Tuesday, April 16, 2013

Living Architecture Takes Root in Oban

Think of Oban, the sleepy port town in the Scottish Western Highlands, and you'll probably call to mind McCaig's Tower, the folly overlooking the bay that was commissioned by its namesake in 1897 to keep the town's local stonemasons in work. Now, thanks to the feats of German architect Marcel Kalberer, head of the firm Sanfte Strukturen, the town can finally lay claim to two sculptures with real architectural clout.

Nestled in the gardens of the Dunollie Castle estate, the 22ft woven tower and dome are made entirely of live willow branches, sourced from Glasgow. The branches will continue to grow over the coming months, thereby altering the form of the natural structures. Kalberer refers to his designs as "living architecture" due to the botanical and ecological implications behind the architecture and the fact that all of his structures are brought to life by a community of volunteers. The tower, for example, took a week to build and will change gradually with the passing of the seasons. The theory behind the process is to show the value of socially-sustainable buildings and encourage human co-existence with the natural world.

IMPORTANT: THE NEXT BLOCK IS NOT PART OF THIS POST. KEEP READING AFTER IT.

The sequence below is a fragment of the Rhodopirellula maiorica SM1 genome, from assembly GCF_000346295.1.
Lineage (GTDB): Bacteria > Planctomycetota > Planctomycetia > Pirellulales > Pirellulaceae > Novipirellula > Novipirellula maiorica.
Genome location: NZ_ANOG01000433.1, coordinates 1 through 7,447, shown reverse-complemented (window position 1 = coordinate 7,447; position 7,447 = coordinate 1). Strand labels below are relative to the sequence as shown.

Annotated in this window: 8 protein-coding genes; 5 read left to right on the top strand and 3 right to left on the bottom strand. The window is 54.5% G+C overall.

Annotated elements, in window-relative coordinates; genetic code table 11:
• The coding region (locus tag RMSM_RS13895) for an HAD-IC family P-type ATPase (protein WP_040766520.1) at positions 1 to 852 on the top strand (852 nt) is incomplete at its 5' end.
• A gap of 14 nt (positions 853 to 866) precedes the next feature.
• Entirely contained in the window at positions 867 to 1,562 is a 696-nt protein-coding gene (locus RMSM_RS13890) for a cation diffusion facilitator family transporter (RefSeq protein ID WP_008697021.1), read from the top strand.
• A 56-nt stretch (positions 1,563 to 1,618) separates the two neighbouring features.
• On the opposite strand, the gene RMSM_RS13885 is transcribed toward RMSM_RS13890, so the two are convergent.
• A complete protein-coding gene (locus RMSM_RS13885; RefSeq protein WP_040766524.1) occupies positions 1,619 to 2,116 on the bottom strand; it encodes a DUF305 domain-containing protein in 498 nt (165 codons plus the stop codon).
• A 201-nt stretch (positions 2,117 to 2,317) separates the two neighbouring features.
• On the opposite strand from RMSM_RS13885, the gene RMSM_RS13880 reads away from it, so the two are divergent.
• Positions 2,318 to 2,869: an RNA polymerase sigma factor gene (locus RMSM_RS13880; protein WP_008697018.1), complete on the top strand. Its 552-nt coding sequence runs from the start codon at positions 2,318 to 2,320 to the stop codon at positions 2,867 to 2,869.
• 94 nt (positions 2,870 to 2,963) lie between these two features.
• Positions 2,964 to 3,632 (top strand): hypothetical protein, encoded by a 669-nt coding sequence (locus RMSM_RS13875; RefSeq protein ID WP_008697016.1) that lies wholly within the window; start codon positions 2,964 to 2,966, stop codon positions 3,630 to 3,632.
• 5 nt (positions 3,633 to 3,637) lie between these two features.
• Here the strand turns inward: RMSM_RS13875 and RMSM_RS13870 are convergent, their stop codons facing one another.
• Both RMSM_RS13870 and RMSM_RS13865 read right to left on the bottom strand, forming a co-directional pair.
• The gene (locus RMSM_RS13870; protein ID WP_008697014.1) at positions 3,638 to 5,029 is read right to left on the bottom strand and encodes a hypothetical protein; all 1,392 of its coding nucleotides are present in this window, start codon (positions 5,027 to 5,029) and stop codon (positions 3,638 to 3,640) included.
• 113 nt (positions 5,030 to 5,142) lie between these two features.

Karlberer has designed a number of green cathedrals, towers and domes from willow branches including 'Auerworld Palace' in Germany which is the world's largest living structure of its kind. The as yet unnamed works on show in Oban are the first examples to be shown in Britain, built on the proceeds of a £5,900 grant from Creative Scotland. Visit them for free if you're making any visits over to the Western Isles, or for more information and further examples of Karlberer's work, read on at the link below: